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Writing JIRA 4 gadgets

Gadgets are a big leap in JIRA’s reporting features! The fact that JIRA is now an OpenSocial container lets its user add useful gadgets (both JIRA’s own and third-party) into its dashboard. At the same time, gadgets written for JIRA can be added in other containers like iGoogle, Gmail, and so on!
In this recipe, we will have a look at writing a very simple gadget, one that says ‘Hello from JTricks’. By keeping the content simple, it will let us concentrate more on writing the gadget!
Before we start writing the gadget, it is probably worth understanding the key components of a JIRA gadget:

  1. Gadget XML is the most important part of a JIRA Gadget. It holds the specification of the gadget and includes the following:
    • Gadget Characteristics. It includes title, description, author’s name, and so on
    • Screenshot and a thumbnail image. Please note that the screenshot is not used within Atlassian containers such as JIRA or Confluence. We can optionally add it if we want them to be used in other OpenSocial containers
    • Required features that the gadget container must provide for the gadget
    • User preferences which will be configured by the gadget users
    • The Gadget content created using HTML and JavaScript
  2. A screenshot and thumbnail image will be used during preview and while selecting the gadget from the container.
  3. An i18n property file used for internationalization in the gadget.
  4. Optional CSS and JavaScript file used to render the display in the Content section of the gadget.

We will see each of them in the recipe.

Getting ready

Create a skeleton plugin using Atlassian Plugin SDK.

How to do it…

The following are the steps to write our first gadget, one that shows the greetings from JTricks!

  1. Modify the plugin descriptor with the gadget module and the resources required for our gadget:
    • Add the Gadget module in the plugin descriptor:

      Hello Gadget!

      As you can see, this has a unique key and points to the location of the gadget XML! You can have as many gadget definitions as you want in your atlassian-plugin.xml file, but in our example, we stick with the preceding one.

    • Include the thumbnail and screenshot images and downloadable resources in the plugin descriptor. More can be learned at http://confluence.atlassian.com/display/JIRADEV/Downloadable+Plugin+Resources. In our example, the resources are added on to the plugin descriptor as:

      The location is relative to the src/main/resources folder in the plugin. As mentioned before, the screenshot is optional.

  2. Add the i18n properties file that will be used in the gadget also as a downloadable resource:

    The atlassian-plugin.xml will now look like this:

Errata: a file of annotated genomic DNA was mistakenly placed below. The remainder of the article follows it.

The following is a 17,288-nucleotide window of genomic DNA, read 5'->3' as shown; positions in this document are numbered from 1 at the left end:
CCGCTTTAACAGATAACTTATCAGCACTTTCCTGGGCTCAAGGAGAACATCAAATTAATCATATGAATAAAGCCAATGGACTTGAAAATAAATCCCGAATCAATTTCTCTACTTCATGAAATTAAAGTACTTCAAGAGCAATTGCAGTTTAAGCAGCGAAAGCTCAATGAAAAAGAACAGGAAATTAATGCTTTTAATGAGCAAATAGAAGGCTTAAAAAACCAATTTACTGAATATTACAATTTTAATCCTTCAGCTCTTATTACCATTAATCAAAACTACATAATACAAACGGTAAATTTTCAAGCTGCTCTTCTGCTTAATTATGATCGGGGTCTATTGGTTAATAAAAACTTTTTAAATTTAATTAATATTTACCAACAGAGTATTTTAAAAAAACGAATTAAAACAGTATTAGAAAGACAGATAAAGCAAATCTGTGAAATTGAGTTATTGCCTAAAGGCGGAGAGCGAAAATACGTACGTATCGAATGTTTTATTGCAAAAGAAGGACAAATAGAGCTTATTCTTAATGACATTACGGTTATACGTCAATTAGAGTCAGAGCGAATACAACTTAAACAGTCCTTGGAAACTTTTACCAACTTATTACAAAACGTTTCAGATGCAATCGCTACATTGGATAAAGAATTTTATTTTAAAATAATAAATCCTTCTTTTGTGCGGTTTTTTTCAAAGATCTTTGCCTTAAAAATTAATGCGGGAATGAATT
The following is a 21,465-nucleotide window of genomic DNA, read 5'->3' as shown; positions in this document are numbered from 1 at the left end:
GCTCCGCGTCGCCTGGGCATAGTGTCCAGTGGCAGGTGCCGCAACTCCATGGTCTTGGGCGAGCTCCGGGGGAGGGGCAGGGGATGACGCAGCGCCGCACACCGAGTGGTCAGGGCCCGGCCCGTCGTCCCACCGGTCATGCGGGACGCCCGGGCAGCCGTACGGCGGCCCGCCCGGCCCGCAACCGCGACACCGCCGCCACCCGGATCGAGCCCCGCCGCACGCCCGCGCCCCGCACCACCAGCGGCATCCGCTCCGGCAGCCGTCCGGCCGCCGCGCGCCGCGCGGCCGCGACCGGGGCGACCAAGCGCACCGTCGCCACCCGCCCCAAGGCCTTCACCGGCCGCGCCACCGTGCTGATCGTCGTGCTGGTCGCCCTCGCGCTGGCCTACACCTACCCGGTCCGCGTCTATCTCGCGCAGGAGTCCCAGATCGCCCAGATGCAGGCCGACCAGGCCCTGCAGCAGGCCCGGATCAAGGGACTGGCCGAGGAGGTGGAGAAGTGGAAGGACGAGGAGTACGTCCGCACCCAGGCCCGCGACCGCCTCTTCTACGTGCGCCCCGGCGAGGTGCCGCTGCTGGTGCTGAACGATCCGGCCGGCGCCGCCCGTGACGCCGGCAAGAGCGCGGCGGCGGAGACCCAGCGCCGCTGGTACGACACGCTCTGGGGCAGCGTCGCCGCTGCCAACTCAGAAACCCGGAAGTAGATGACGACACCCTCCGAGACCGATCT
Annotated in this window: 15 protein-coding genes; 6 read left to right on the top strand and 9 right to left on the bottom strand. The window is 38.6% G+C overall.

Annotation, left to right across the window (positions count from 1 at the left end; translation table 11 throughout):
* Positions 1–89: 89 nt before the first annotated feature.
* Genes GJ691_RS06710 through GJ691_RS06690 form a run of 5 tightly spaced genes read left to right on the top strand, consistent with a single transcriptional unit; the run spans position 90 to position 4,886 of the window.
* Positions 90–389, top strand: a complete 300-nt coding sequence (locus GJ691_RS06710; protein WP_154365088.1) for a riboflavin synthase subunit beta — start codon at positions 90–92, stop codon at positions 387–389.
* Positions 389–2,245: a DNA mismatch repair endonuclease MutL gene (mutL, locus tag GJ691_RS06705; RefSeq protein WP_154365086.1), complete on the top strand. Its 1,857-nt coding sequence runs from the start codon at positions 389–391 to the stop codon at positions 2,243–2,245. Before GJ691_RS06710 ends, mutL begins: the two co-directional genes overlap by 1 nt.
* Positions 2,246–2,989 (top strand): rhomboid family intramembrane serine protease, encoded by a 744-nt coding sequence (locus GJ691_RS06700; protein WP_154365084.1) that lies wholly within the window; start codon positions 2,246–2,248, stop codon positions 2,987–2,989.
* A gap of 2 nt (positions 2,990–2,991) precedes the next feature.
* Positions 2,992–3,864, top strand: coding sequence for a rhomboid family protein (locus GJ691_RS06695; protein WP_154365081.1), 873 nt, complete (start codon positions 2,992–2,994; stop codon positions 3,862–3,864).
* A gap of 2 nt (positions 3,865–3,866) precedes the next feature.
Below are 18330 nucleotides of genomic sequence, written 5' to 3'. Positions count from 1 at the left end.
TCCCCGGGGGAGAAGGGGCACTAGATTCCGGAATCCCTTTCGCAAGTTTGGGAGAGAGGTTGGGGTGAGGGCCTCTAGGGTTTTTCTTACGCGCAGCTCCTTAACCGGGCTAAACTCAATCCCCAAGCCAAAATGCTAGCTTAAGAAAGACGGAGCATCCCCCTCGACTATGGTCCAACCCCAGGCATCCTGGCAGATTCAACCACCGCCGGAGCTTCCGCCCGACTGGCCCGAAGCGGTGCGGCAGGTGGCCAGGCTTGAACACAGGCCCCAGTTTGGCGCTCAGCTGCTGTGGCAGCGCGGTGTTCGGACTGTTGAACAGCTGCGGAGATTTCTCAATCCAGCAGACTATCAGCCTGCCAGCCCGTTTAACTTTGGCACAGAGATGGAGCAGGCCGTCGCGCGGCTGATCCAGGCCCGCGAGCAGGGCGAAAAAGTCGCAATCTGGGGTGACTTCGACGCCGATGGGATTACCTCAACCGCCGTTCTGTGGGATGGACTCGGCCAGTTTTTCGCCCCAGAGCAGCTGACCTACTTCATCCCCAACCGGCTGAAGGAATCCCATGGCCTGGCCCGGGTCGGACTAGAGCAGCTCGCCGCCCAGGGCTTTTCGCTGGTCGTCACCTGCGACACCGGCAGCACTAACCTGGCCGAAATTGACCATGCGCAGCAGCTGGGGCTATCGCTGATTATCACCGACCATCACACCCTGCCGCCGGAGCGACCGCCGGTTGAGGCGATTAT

Gadgets Example

    Hello Gadget!

  3. Add the screenshot and thumbnail images under the src/main/resources/ images folder. The thumbnail image should be of the size 120 x 60 pixels.
  4. Add the i18n properties file under the src/main/resources/i18n folder. The name of the filer we defined in messages.xml.
    This file is an XML file wrapped within the messagebundle tag. Each property in the file is entered as an XML tag, as shown next:
    Hello Gadget

    The msg tag has a name attribute, which is the property, and the corresponding Value is enclosed in the msg tag. We use three properties in our example and the entire file in our example looks like the following:

    Hello Gadget
    Example Gadget from J-Tricks
  5. Write the Gadget XML.
    The Gadget XML has a Module element at the root of the XML. It has mainly three elements underneath – ModulePrefs, UserPref, and Content. We will write of each of them in this example. The entire set of attributes and elements and other details of the gadget specification can be read at http://confluence.atlassian. com/display/GADGETDEV/Creating+your+Gadget+XML+Specification.
    • Write the ModulePrefs element. This element holds the information about the gadget. It also has two child elements – Require and Optional, that are used to define the required or optional features for the gadget. The following is how the ModulePrefs element looks in our example after it is populated with all the attributes:
      author="Jobin Kuruvilla" [email protected] screenshot='#staticResourceUrl("com.jtricks.gadgets:hello-gadget", "screenshot.png")'
      thumbnail='#staticResourceUrl("com.jtricks.gadgets:hello-gadget", "thumbnail.png")' height="150" >

      As you can see, it holds information like title, title URL (to which the gadget title will link to), description, author name and email, height of the gadget, and URLs to screenshot and thumbnail images.
      Anything that starts with __MSG_ and ends with __ is a property that is referred from the i18n properties file.
      The height of the gadget is optional and 200, by default. The images are referenced using #staticResourceUrl where the first argument is the fully qualified gadget module key which is of the form ${atlassianplugin- key}:${module-key}. In our example, the plugin key is com. jtricks.gadgets and the module key is hello-gadget.

    • Add the optional gadget directory feature inside ModulePrefs. This is currently supported only in JIRA:


      In the example, we add the category as Other!
      Other values supported for category are: JIRA, Confluence, FishEye, Crucible, Crowd, Clover, Bamboo, Admin, Charts, and External Content.

    You can add the gadget to more than one category by adding the categories within the Param element, each in a new line.

    • Include Required features if there are any under the XML tag require. A full list of supported features can be found at http://confluence.atlassian.com/display/GADGETDEV/Including+Features+into+your+Gadget.
    • Add the Locale element to point to the i18n properties file:

      Here the property __ATLASSIAN_BASE_URL__ will be automatically substituted with JIRA’s configured base URL when the gadget is rendered. The path to the property file here is __ATLASSIAN_BASE_URL__/download/ resources/com.jtricks.gadgets, where com.jtricks.gadgets is the Atlassian plugin key. The path to the XML file /i18n/messages.xml is what is defined in the resource module earlier.

    • Add User Preferences if required, using the UserPref element. We will omit the same in this example as the ‘Hello Gadget’ doesn’t take any inputs from the user.